The Church Can Heal Through Three Doors of Prayer

This is a story of hurt in the Church from a pastor’s family. Here’s how the Church can heal.

We talk about the real hurts of the Church, but we don’t often think about the hurt the shepherds and their families endure. Instead of ignoring these hurts, the Church can heal. Almighty God is our healer.

When I was eleven, my parents planted a church that became true family to us. I saw my parents hug the hurting, counsel the congregation, feed the flock, and—nurse the wounds they received from them.

See, the hurt goes both ways.

My brother is my pastor now. Being a ministry leader for many years, I have dealt with the pain when someone leaves for “greener pastures” just like the pastoral staff does. It’s not fun even if an offense isn’t involved (e.g. relocating).

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My Story of Dealing with Hurt

Another family had left. One of the staff passed me in the hall, “I don’t want to do this anymore!” The depression, tears, and anger were a heart-wrenching mix. The hurt was fresh. I understood.

I have overheard similar reactions from pastoral staff many times. That time was no different.

My heart flashed back to that day when I was kneeling bedside, clutching the bedspread in front of me as if it were a teddy bear. You don’t care what strange positions you’re in when you’re processing a broken heart. Decorum departs when you’re weeping. I was weeping because I had “lost” another sister.

The attachment started many years ago. A new family came with a young daughter. We formed a bond almost immediately. I’d give her gifts for holidays. We talked every service. It seemed like God gave me a sweet soul to cherish and call my little sister. The problem? Not everyone agrees with what the pastor says 100% of the time. I don’t know what it was about; I just know when her parents decided to leave there was no goodbye. Years of friendship suddenly gone. Unfriended on Facebook. A little sister void—again.

Months later, we accidentally crossed paths at a mutual friend’s party. We were more than cordial, and we sat next to each other and caught up. She called me her sister again, and I felt my heart pump with an odd mixture of joy and sadness. I knew nothing had changed, and tomorrow would be the same as yesterday. That night is when I found myself on my knees grieving her friendship and the many others I had lost through senseless church squabbles.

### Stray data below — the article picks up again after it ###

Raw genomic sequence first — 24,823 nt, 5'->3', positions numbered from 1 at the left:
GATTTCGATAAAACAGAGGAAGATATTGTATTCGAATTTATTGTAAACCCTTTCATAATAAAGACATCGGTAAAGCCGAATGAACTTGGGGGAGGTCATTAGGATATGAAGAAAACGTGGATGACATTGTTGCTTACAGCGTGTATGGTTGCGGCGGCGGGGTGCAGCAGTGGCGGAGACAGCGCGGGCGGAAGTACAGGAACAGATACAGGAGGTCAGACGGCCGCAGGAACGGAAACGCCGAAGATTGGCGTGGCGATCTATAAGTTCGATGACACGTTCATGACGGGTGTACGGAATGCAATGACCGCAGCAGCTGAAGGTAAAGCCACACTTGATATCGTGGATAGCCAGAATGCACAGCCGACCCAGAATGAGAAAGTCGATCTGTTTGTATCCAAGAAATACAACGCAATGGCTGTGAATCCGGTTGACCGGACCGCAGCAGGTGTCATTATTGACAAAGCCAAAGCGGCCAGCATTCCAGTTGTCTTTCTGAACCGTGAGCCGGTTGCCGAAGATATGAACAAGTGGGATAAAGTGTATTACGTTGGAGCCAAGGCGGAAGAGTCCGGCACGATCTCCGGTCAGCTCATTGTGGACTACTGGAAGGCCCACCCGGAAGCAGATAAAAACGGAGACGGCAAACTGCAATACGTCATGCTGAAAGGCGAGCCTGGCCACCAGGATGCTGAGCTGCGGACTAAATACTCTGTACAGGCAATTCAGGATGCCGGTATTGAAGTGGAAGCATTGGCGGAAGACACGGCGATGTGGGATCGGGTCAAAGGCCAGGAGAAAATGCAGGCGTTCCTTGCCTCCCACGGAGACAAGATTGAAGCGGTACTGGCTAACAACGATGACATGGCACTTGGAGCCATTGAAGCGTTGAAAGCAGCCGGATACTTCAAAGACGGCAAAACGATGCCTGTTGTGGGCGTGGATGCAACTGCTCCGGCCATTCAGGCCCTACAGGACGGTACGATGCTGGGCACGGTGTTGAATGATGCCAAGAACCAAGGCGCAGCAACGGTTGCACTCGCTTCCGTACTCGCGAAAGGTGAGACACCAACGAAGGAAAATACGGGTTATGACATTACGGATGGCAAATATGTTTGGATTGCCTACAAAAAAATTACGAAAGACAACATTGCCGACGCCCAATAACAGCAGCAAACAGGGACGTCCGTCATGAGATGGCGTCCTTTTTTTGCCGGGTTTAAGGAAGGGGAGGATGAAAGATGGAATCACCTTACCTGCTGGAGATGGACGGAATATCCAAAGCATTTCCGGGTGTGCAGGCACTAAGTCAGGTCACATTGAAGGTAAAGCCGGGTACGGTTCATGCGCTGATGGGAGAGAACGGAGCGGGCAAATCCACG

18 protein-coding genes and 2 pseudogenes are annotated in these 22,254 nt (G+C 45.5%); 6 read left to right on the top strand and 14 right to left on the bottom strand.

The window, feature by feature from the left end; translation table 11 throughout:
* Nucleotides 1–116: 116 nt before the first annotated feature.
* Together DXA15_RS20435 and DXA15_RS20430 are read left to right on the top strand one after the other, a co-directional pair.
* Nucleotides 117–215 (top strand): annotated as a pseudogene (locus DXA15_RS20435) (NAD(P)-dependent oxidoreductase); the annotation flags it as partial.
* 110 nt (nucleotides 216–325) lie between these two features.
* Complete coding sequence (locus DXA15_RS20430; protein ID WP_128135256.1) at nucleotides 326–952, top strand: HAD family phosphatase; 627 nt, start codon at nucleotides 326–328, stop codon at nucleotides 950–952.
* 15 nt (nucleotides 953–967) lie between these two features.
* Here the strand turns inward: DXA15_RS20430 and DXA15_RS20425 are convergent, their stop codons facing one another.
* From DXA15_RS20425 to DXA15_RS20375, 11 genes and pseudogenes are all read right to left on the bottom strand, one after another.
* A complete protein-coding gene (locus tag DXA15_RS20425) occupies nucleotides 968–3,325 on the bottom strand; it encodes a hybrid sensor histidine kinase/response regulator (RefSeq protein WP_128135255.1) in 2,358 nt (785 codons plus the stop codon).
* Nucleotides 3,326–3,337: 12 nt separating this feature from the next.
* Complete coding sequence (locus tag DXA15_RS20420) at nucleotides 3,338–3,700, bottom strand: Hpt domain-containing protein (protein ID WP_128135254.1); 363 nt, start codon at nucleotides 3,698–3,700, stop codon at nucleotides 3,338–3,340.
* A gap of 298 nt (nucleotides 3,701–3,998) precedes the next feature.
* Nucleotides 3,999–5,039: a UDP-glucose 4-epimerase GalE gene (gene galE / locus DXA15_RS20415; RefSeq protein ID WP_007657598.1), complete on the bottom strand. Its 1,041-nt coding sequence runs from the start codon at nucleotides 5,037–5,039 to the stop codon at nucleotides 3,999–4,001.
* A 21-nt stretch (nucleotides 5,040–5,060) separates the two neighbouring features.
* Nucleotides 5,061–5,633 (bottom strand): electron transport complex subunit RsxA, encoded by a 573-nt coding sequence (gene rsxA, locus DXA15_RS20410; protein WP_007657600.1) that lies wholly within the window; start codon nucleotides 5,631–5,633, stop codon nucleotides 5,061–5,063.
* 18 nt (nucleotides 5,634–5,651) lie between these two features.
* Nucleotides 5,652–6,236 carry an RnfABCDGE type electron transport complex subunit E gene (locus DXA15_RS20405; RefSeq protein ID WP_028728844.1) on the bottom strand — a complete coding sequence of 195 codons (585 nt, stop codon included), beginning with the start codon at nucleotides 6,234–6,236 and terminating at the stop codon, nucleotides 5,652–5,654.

How the Church Can Heal

God showed me a process of how anyone who is part of the Church can heal. It works no matter what hurt you have endured. Join me at Inkblots of Hope to find healing through three doors of prayer.

Sarah from Inkblots of Hope is an inspiration. She encourages us to allow God to work in us and cling to His hope even through chronic illness. I’m happy to be contributing to her series on the hurts of the Church and how the Church can heal. Join us there to find out what to pray to receive healing from hurt.

Instead of ignoring the hurts of the Church, God provides healing. #ThrivingInChrist #LiveYielded Share on X

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  1. I was talking to my sister about this the other day. She said she feels that more people are hurt inside of the church beyond repair than outside of the church. We talked about the whys mostly concluding that the devil intentionally and specifically targets the church, but that does not make the pain much easier. Only time and recognizing that God can heal anything and anyone does anything to relieve the pain.

    1. kellyrbaker says:

      It is true we are targeted by the enemy. He doesn’t like a healthy Church. But I have experienced healing from true pain the same day it came because I walked through these three doors. God is good.

  2. Thank you for this, Kelly! Having been in ministry for ages, I found myself nodding in agreement as I read your words. Thanks for saying what so many in ministry feel. Blessings and hugs!

    1. kellyrbaker says:

      Thanks so much for reading and sharing, Deb! May God continue to heal His Church.

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